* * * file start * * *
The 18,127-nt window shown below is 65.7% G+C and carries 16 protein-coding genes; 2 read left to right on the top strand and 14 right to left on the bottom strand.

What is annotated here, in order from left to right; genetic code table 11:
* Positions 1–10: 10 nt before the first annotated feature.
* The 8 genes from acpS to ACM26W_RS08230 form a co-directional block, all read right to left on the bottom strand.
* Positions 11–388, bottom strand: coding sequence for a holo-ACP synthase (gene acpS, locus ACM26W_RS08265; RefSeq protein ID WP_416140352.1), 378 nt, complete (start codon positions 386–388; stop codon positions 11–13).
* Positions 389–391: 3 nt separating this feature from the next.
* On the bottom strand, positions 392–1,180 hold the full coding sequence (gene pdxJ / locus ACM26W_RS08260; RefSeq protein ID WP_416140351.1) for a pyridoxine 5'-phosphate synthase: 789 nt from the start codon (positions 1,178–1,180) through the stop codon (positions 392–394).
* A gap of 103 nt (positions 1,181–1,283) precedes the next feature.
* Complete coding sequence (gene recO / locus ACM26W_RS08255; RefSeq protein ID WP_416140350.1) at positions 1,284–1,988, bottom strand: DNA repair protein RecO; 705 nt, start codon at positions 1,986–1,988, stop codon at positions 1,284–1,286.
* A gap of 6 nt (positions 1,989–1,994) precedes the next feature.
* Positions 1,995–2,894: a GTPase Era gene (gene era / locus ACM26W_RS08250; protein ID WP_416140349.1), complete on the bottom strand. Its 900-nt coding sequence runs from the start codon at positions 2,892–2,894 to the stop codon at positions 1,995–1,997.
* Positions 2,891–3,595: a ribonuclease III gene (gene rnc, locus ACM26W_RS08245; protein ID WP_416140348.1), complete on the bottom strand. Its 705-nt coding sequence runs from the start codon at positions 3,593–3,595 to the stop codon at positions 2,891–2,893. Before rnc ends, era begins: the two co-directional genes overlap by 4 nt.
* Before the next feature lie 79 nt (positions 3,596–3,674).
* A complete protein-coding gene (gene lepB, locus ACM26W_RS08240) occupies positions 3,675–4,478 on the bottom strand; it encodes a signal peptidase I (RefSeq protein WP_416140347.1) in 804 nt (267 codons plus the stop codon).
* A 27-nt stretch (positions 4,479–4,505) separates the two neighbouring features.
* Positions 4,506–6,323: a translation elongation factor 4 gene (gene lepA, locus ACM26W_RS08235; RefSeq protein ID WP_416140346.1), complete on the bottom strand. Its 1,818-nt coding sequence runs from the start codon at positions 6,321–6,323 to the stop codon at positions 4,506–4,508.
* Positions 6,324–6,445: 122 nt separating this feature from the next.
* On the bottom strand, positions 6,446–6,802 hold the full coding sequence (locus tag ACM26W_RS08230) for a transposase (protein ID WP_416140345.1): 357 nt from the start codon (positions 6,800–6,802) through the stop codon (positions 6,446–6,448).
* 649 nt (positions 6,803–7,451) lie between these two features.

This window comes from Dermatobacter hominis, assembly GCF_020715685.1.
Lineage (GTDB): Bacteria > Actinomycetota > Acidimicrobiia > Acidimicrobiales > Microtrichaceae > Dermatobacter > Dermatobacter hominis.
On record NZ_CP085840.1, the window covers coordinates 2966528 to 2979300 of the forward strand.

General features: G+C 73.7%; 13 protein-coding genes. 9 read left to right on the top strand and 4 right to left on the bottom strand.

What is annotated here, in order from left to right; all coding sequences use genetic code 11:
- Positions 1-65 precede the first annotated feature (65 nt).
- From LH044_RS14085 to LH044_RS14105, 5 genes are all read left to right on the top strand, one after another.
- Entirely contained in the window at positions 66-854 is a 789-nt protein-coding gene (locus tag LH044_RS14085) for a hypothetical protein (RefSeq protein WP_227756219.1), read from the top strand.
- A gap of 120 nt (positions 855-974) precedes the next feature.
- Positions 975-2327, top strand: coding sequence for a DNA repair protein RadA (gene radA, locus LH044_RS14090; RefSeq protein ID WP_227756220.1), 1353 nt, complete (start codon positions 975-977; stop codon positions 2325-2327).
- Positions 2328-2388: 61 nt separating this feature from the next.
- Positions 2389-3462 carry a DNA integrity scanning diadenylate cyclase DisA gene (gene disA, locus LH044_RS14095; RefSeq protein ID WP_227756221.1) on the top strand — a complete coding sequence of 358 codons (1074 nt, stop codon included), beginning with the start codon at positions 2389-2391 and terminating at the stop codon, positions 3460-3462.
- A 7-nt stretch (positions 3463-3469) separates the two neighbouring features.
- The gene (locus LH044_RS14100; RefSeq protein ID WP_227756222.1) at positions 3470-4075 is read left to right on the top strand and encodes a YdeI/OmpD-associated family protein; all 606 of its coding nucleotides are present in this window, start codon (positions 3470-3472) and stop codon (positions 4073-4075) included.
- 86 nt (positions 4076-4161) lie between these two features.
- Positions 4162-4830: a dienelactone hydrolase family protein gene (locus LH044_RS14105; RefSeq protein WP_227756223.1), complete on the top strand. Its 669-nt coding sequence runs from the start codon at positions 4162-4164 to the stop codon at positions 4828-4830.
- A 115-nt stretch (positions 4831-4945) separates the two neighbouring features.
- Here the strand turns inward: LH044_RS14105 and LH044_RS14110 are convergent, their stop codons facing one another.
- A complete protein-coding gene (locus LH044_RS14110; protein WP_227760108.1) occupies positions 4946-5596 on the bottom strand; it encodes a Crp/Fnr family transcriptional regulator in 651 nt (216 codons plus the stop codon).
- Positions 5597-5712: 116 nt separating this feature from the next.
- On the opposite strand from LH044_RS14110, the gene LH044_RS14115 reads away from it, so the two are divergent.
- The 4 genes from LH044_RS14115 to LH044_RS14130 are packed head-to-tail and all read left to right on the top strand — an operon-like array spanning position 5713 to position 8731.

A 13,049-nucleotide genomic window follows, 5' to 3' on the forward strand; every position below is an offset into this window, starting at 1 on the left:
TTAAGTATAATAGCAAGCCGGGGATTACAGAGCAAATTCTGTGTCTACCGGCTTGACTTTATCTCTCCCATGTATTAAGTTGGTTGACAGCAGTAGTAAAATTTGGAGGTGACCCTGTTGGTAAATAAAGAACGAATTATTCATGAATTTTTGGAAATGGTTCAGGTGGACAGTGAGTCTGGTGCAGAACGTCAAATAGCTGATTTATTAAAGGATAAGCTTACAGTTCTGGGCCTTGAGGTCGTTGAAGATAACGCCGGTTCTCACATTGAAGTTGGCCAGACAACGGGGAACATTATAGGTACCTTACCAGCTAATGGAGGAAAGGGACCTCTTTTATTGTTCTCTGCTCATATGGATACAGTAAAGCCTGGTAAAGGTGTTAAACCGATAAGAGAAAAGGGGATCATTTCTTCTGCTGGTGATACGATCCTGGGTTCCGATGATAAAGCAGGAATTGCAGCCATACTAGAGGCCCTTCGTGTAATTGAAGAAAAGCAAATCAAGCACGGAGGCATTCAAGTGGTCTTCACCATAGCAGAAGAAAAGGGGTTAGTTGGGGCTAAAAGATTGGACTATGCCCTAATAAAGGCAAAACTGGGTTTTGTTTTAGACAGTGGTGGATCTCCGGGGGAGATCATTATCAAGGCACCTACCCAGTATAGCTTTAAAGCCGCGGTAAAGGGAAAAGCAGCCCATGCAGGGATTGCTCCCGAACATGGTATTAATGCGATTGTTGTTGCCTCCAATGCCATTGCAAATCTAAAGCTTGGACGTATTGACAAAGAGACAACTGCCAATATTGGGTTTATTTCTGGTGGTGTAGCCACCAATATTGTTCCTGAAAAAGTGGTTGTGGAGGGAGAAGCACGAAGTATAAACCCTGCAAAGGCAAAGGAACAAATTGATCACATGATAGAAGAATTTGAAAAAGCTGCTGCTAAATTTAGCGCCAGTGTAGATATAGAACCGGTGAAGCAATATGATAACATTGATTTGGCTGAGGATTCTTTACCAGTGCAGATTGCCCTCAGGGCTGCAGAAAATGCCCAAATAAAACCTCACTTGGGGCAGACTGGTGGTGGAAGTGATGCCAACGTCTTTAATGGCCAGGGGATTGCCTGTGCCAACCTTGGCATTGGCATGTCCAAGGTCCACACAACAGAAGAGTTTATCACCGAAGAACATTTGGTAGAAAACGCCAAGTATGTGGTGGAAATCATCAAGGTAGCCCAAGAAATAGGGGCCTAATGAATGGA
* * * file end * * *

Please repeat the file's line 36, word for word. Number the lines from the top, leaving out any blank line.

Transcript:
- A 115-nt stretch (positions 4831-4945) separates the two neighbouring features.